In a large non-reactive pot (stainless steel or ceramic coated, NOT aluminum), boil 3 liters (+ 1 cup to allow for evaporation, spillage ect.) of water with 2-3 cups white sugar, brown sugar, honey or any combo thereof (more sugar = more alcohol). When dissolved, add 2-4 thinly sliced lemons (some folks carefully peel and add the zest, cut away and discard the pith and add remaining pulp. too much pith can cause bitterness). Let simmer covered 15-30 minutes to allow peels to release lemon oil. Pulp should be partly disintegrated, releasing lemon juice.

Cool to room temp. (75°f/25°c). Placing pot in a sinkful of cool water will speed the process. While cooling, fill a small jar or glass half way with room temp. tap water. Sprinkle enough yeast to cover water surface (baking yeast for traditional low alcohol [1-5%] method, champagne or wine yeast for high alcohol [8-18%]). Do not stir or shake... wait 10 min. or until all the yeasties have become moist and sunk to the bottom. Now add a small amount ( <1/2 tsp., just enough to wake them up) of sugar and stir. Let sit undisturbed until a foamy layer forms on top. When the yeast is going strong, add it to the lemonade. If after 1 hour or so, you don't see any sign of fermentation (ie; foamy layer) you may want to add baking soda (1/2 tsp. at a time) to de-acidify and repeat yeast step. Once fermentation has begun, cover and let sit for 24 hours.

Now it's time to bottle. You'll need bottles, a narrow tipped funnel, a small pitcher (easier to handle than large pot) and optionally, a small screen type strainer (Note: I like to strain mine to remove pulp and seeds but you don't have to. If you do use a strainer be sure the openings are big enough to let the yeasties pass through while catching the larger bits. Use wire screen type not plastic mesh type) I use 4 750 ml. screw top Torani bottles per batch. 2 liter soda bottles work as well, in which case you should make a 4 liter batch (adjust ingredients accordingly). IMPORTANT... be sure your bottles are very clean, contamination can cause off flavors or even make you ill.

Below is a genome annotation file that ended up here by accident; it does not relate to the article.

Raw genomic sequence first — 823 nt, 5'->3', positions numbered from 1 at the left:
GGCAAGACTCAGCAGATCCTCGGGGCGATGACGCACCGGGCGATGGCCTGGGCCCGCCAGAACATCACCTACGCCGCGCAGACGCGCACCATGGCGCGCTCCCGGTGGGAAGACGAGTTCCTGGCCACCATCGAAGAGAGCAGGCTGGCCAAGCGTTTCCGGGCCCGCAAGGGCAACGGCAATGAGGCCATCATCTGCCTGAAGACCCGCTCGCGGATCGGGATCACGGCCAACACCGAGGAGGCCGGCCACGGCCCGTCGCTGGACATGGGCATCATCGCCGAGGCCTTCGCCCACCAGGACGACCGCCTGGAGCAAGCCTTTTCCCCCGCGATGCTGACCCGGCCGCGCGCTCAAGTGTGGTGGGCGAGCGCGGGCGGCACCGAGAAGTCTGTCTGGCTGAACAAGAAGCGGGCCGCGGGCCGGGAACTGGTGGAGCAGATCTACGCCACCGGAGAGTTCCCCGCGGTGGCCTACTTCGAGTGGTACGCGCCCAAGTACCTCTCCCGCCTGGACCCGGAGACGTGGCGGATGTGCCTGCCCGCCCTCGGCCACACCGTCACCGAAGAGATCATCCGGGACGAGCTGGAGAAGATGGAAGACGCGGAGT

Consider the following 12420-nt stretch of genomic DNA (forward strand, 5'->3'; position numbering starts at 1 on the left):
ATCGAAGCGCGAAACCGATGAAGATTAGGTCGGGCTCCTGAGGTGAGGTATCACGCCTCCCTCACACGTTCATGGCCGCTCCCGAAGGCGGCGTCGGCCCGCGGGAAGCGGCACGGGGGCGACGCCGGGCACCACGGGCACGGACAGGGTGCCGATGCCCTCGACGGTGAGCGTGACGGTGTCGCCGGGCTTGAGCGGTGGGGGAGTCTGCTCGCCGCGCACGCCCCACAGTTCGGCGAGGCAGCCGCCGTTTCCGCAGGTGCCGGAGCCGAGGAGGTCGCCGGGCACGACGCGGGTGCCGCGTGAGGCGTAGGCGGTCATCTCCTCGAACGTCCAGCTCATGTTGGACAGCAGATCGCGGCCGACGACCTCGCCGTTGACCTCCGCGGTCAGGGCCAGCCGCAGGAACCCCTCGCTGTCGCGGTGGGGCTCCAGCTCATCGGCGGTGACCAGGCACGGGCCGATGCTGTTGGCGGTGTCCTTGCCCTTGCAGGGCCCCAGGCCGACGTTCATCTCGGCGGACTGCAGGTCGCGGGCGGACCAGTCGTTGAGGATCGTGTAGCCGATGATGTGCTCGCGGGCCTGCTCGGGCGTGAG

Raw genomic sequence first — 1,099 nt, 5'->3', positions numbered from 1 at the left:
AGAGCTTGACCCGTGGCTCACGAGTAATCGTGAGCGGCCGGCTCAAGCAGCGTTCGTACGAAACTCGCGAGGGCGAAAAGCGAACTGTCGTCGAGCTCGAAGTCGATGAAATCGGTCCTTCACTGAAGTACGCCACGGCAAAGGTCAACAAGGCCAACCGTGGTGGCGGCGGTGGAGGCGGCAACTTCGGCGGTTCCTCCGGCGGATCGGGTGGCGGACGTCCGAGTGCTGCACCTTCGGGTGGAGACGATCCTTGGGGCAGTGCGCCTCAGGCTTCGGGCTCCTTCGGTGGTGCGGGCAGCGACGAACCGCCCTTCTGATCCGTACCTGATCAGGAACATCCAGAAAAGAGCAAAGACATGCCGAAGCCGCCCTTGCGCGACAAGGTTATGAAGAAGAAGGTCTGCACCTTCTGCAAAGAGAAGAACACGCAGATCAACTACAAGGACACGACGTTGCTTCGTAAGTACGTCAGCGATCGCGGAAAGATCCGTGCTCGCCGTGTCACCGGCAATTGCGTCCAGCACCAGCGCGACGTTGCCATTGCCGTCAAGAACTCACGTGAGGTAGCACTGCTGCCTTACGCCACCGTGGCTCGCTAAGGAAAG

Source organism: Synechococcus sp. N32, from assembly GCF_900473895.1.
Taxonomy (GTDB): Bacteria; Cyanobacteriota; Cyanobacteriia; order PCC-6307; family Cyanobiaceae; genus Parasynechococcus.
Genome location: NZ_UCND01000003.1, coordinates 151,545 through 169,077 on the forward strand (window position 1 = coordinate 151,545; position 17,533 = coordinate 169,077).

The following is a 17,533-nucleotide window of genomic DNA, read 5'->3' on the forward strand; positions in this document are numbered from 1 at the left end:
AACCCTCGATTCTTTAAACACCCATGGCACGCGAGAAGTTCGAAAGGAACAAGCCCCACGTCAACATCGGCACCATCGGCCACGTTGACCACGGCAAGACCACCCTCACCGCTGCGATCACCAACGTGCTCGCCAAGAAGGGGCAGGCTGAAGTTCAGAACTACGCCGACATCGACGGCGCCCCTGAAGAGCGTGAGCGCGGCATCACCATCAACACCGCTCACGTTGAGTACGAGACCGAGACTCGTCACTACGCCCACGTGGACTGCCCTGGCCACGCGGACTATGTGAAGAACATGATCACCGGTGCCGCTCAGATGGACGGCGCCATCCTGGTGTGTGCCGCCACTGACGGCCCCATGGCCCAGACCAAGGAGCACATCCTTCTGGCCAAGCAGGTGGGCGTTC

Stir lemonade vigorously to get yeast evenly mixed in solution and pour into a pitcher. Place funnel in mouth of bottle and strainer in funnel. Fill bottle leaving a 2 inch air space at the top. (Note: The traditional method calls for adding 2-3 raisins to the bottle. Some claim this provides micro-nutrients that the yeast needs. I have found no difference with or without them and they only serve to clog up my straw when I drink it.) Repeat til all bottles are filled. Place the caps on slightly loose to allow the CO2 gas to escape. Store at cool to room temp. for anywhere from 2 days for kid friendly, very low alcohol [<1%] version to a month for the high alcohol, adults only version. Tighten caps 24-48 hours before serving (less if fermentation is still vigorous) to allow CO2 to make the drink fizzy. Serve cold.

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The commercial "hard lemonades" are made by fermenting a malt base. That's why it can be sold in grocery stores. If they used distilled alcohol it would be illegal in most states. Then the fermented malt beverage is filtered within an inch of its life to remove pretty much all flavor and everything but the alcohol. It is then flavored with artificial flavorings to make the "hard lemonade" you buy in stores.

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This (sandcreekbrewing.com/beers.php#hard_lemonade) is the only hard lemonade I buy. The first time I tried it at the Great Taste of the Midwest I was blown away at how good it was. This (heavytable.com/…) gives some insight into how they make it. I should email them –  MStodd Mar 8 '12 at 19:23